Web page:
I was planting garlic in the front field near the woods. Yes, the fall of the year is the best time to plant garlic. It was early in the evening, but the light was already starting to fade. Still, I was making pretty good progress. A long row of cloves, some of which were already starting to show signs of sprouting, had gone into the freshly-tilled soil and I was working intently on a second row.
But then the shrill chorus of a pack or packs of coyotes starting their evening hunting prowl opened up. It’s a familiar sound in these parts, in and around the provincial Hope Bay Nature Reserve where a natural wilderness is being allowed to regenerate itself.
The howling of the coyotes, sometimes called eastern wolves, came from the mature hardwood forest on the northern side of the field. I’m tempted to call their characteristic cacophony of yips and barks and howls and unearthly sound. But, in fact, it’s very earthly, part of the natural life of this area. It’s the way those cunning creatures keep track of each other as they instinctively coordinate the hunt. And I suppose it also serves as a warning to other creatures in the vicinity, myself included.
Normally I don’t worry too much about the coyotes, or even the bears I know are out there as well. Give them respect, do your “due diligence,” and try not to do anything foolish – that has so far worked for me.
And so when the howls in the woods seemed awfully close by, a few hundred meters, or even less, I decided it was time to get out of the field and go inside. Coyote attacks on humans are rare, but have happened. A few years ago a young woman hiking on a trail in Nova Scotia was killed by coyotes. I left my basket of cloves right there beside the second row and walked back across the field to the house.
It’s just a coincidence, of course, that my little story happened the same day and evening that Justin Trudeau and the Liberal election campaign was thrown off-kilter, to an extent that perhaps remains to be seen, by an email sent by the campaign’s co-chair to TransCanada Corp. executives. Within a day Dan Gagnier had resigned his position, so as to avoid causing any further “distraction.”
But the moral of my story and that one too is, you never know what might suddenly jump up, or out of the woods, and bite you.
I don’t know what Trudeau should have done, or might have done proactively, to prevent just such a thing from happening. I suppose, from his point of view, in the best of all possible worlds, he could have done what Stephen Harper has done: put a muzzle on everyone, right from the start, in no uncertain terms.
That’s the Harper way, and probably explains why Conservative candidates across the country have so often been no-shows at all-candidates meetings. A Vancouver Sun article earlier this week looked into that issue and found that was true of most Conservative candidates in that area. Their excuse often was that most people who go to all-candidates’ meetings already have their voting minds made up, so it’s not a good use of candidates’ time. Bruce-Grey-Owen Sound Conservative candidate Larry Miller initially said the same thing, before agreeing to attend some.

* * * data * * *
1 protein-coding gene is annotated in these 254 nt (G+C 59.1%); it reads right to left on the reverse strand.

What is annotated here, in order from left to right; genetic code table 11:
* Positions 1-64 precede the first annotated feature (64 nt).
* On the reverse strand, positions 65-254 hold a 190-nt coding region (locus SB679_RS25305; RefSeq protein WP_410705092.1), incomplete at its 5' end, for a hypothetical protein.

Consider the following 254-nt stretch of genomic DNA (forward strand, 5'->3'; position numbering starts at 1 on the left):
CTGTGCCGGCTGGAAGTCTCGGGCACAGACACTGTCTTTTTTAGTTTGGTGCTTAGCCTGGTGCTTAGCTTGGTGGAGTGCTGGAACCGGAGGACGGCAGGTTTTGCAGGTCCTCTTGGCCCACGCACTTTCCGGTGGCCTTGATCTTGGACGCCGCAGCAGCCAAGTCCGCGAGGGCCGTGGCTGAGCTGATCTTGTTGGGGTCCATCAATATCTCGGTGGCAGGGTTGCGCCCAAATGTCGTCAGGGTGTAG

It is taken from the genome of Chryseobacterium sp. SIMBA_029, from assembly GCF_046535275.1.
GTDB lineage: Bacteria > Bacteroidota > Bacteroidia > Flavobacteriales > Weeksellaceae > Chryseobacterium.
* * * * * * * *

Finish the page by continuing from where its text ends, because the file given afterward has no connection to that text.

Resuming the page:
A feature of the Conservative campaign is the extent to which it has controlled news media access at Harper rallies, to avoid unexpected departures from a tightly controlled script. Besides, Harper and the Conservatives have never been fans of the news media.
But they must have a kind thought now for the Canadian Press which somehow obtained a copy of Gagnier’s email to TransCanada, the company behind the Canada East pipeline, advising them how to lobby a new government, including a Liberal one.
It was a problem on more than one level: it suggests an unseemly presumption of a Liberal election victory, and more than a hint of “insider” collusion.
I confess it gave me pause to continue reflecting on my voter preferences. I’m fed up with living in an elected dictatorship. I’m looking for change, “real change,” as the Liberal campaign slogan says, but not the same-old, same-old political games.
Trudeau said he and other members of the Liberal campaign team “sat down” with Gagnier to discuss the situation and he chose to do “the responsible thing” and resign as co-chair. Trudeau put the best light he could on it later by saying Gagnier’s resignation underlined how seriously the Liberals take ethical standards.
But the timing of the Gagnier gaffe was terrible. Ironically, his resignation was the top Google News headline of the day Thursday, along with the latest Nanos nightly poll results showing the Liberals with the biggest lead to that point so far over the Harper-Conservatives.
And it no doubt took some of the attention away from news the Conservative campaign was targeting ethnic voters in key, Toronto-area ridings with outrageous warnings that a Trudeau-led Liberal government would open bordellos in their communities, make marijuana more available to children, and legalize prostitution.
It’s yet another example of the shameful way the Conservative campaign has been run.
But in a few days it will all be over, hopefully. Unless there’s something else lurking in those woods, including after voting day. You never know anymore it seems.
Originally published in The Sun Times in October, 2015.